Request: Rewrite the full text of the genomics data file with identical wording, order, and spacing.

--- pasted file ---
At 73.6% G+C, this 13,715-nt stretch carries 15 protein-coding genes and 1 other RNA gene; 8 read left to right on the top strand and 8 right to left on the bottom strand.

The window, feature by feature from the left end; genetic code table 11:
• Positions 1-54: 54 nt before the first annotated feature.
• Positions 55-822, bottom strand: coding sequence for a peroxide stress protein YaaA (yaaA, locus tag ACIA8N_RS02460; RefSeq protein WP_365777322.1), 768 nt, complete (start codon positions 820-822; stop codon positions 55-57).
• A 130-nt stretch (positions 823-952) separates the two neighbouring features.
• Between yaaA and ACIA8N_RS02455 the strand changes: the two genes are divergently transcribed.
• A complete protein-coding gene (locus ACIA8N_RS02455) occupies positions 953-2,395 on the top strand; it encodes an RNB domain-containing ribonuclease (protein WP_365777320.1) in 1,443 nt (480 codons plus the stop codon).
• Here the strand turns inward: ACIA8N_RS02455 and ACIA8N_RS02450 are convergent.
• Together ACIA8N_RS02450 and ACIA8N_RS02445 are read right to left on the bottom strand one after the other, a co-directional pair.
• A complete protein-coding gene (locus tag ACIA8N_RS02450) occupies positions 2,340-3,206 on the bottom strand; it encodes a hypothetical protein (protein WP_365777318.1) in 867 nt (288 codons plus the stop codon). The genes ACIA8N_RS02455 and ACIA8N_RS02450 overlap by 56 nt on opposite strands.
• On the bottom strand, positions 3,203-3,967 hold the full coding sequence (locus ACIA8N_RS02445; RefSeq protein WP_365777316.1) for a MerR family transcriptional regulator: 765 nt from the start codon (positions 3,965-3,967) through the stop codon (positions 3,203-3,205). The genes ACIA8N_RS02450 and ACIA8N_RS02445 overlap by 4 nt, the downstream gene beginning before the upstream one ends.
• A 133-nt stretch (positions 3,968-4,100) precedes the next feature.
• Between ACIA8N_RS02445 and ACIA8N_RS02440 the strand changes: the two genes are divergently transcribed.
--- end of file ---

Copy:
At 73.6% G+C, this 13,715-nt stretch carries 15 protein-coding genes and 1 other RNA gene; 8 read left to right on the top strand and 8 right to left on the bottom strand.

The window, feature by feature from the left end; genetic code table 11:
• Positions 1-54: 54 nt before the first annotated feature.
• Positions 55-822, bottom strand: coding sequence for a peroxide stress protein YaaA (yaaA, locus tag ACIA8N_RS02460; RefSeq protein WP_365777322.1), 768 nt, complete (start codon positions 820-822; stop codon positions 55-57).
• A 130-nt stretch (positions 823-952) separates the two neighbouring features.
• Between yaaA and ACIA8N_RS02455 the strand changes: the two genes are divergently transcribed.
• A complete protein-coding gene (locus ACIA8N_RS02455) occupies positions 953-2,395 on the top strand; it encodes an RNB domain-containing ribonuclease (protein WP_365777320.1) in 1,443 nt (480 codons plus the stop codon).
• Here the strand turns inward: ACIA8N_RS02455 and ACIA8N_RS02450 are convergent.
• Together ACIA8N_RS02450 and ACIA8N_RS02445 are read right to left on the bottom strand one after the other, a co-directional pair.
• A complete protein-coding gene (locus tag ACIA8N_RS02450) occupies positions 2,340-3,206 on the bottom strand; it encodes a hypothetical protein (protein WP_365777318.1) in 867 nt (288 codons plus the stop codon). The genes ACIA8N_RS02455 and ACIA8N_RS02450 overlap by 56 nt on opposite strands.
• On the bottom strand, positions 3,203-3,967 hold the full coding sequence (locus ACIA8N_RS02445; RefSeq protein WP_365777316.1) for a MerR family transcriptional regulator: 765 nt from the start codon (positions 3,965-3,967) through the stop codon (positions 3,203-3,205). The genes ACIA8N_RS02450 and ACIA8N_RS02445 overlap by 4 nt, the downstream gene beginning before the upstream one ends.
• A 133-nt stretch (positions 3,968-4,100) precedes the next feature.
• Between ACIA8N_RS02445 and ACIA8N_RS02440 the strand changes: the two genes are divergently transcribed.